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'She’s guiding their sticks from heaven': Couple waits a lifetime for Blues win

Danette said the Blues would win the cup the year she passed away.

IMPERIAL, Mo. — The walls at one home in Imperial act as a time capsule. It is a snapshot of the St. Louis Blues triumphs and troubles. It started with Chuck Lefley’s hockey stick from 1975.

“That’s what we did. We went to hockey games,” said Ken Duckworth.

The collection turned into pucks, pictures and old ticket stubs.

“We went to the All-Star game in ’88. We went to the Monday night Miracle Game,” said Ken.

The walls also hold pieces of a love story dating back to the 70’s. A boy named Ken. A girl named Danette. Both loved the Blues.

“Hockey was our first passion,” said Ken.

It’s a passion that blossomed into much more for these two diehard fans.

“It was January 12, 1977 against the Montreal Canadiens. Blues won 5-0. I came home that night and thought ‘I’m going to marry that girl,’” said Ken.

Four years later Ken and Danette Duckworth from St. Clair, Missouri were married.

Their love for hockey and each other growing with each passing year. Watching their team head to the Stanley Cup Final for the first time in 49 years is a moment they’ve waited a lifetime for.

“We did it. They did it. We get to watch a Stanley Cup final game,” Ken said emotionally.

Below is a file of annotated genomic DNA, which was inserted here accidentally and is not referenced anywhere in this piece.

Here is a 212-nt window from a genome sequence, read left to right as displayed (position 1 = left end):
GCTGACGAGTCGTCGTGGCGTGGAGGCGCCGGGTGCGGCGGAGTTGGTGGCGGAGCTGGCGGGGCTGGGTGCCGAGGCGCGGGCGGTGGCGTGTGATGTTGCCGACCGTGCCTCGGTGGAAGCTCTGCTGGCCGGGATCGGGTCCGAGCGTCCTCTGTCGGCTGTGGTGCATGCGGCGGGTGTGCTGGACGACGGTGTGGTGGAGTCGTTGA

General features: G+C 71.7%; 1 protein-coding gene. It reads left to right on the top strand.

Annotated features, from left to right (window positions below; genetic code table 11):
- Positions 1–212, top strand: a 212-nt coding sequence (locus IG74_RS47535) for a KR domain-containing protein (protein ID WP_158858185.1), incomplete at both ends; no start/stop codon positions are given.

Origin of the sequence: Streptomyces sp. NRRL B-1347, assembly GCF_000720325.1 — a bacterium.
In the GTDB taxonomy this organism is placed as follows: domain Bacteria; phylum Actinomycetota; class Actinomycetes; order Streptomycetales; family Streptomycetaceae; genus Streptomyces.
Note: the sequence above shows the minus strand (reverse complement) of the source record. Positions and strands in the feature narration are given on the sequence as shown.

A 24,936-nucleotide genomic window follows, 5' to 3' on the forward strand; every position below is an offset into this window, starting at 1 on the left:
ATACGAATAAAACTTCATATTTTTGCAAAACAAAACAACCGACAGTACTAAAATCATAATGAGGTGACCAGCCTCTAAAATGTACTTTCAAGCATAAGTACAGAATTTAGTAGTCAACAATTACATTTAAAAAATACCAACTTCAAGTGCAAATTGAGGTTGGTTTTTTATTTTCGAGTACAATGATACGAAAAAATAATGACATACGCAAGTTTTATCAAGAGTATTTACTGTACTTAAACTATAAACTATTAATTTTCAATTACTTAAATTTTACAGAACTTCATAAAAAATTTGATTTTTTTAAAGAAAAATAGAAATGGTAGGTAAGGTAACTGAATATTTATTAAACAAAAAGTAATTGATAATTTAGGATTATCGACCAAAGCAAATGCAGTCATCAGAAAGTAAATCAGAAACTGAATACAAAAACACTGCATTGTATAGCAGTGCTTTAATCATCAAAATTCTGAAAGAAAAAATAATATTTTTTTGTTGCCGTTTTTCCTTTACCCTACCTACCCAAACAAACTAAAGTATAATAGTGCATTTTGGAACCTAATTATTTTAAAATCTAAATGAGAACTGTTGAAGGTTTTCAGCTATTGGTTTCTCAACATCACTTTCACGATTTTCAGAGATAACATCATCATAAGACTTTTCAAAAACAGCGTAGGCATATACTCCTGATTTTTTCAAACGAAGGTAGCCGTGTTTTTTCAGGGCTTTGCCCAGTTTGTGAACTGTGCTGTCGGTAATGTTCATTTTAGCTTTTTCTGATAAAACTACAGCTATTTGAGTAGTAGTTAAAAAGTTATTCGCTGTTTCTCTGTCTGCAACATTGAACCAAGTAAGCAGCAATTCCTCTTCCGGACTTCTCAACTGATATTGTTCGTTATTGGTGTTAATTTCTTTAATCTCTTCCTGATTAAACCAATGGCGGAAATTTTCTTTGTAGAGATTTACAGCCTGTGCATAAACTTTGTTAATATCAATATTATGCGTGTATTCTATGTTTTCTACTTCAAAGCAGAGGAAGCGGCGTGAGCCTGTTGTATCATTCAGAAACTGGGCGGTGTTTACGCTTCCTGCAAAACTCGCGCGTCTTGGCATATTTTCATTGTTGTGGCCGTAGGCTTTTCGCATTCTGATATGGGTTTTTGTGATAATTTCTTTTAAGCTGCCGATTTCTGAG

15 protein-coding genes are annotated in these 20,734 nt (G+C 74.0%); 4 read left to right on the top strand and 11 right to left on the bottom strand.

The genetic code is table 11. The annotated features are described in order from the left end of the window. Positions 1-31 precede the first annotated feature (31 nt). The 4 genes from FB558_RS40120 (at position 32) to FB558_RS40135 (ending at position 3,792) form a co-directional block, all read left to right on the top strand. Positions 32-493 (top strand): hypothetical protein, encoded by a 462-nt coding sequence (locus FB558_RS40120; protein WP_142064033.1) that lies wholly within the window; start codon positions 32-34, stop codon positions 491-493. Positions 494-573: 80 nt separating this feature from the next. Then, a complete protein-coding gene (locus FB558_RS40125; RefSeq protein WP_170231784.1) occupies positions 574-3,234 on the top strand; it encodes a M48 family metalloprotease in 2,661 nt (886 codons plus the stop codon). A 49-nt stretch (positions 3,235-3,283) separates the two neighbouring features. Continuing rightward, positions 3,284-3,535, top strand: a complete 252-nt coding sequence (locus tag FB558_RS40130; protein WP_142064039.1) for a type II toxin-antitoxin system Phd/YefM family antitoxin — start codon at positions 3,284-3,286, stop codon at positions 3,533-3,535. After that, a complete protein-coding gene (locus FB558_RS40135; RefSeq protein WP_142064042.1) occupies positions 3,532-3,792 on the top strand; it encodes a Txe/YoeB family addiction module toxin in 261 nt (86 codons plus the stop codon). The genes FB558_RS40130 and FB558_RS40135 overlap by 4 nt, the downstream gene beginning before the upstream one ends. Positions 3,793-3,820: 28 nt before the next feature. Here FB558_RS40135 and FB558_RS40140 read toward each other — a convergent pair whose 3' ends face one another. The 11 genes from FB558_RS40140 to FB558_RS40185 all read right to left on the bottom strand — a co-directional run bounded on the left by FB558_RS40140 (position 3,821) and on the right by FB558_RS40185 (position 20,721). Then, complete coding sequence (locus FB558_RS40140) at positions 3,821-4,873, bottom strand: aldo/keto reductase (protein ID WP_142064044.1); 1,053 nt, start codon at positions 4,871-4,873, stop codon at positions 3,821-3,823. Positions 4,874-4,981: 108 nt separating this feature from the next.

However, when the Blues beat the San Jose Sharks to advance, Ken’s wife of 38 years wasn’t there to see it.

Instead, he sat next to an empty chair, her high school Blues jersey draped on the back and her photo nestled in the cushion.

“She passed away,” Ken said tearing up.

Danette lost her battle with pancreatic cancer at 62. She was a Blues fan until the end. She was buried in her favorite player’s jersey, Chuck Lefley. Her dying wish was for the Blues to win the Stanley Cup.

“We never thought that they’d make it,” said Ken.

As his life seemed lost so did the Blues season: last place, their coach fired, their starting goalie pulled for a rookie.

Then on February 2, 2019, the day Danette died, her wish started to come true.

That night started an 11-game winning streak; a franchise record.

“She’s guiding their sticks from heaven,” said Jenni Hills, their daughter.

The Blues are just three wins away from making history.

“It’s so emotional. It’s happy and sad at the same time,” said Hills.

The family now gathers next to her photo to watch the final games.

“I sit down and watch it with her,” said Ken holding up her photo.

That win would be the final piece to a wall started by two teenagers just starting to fall in love.

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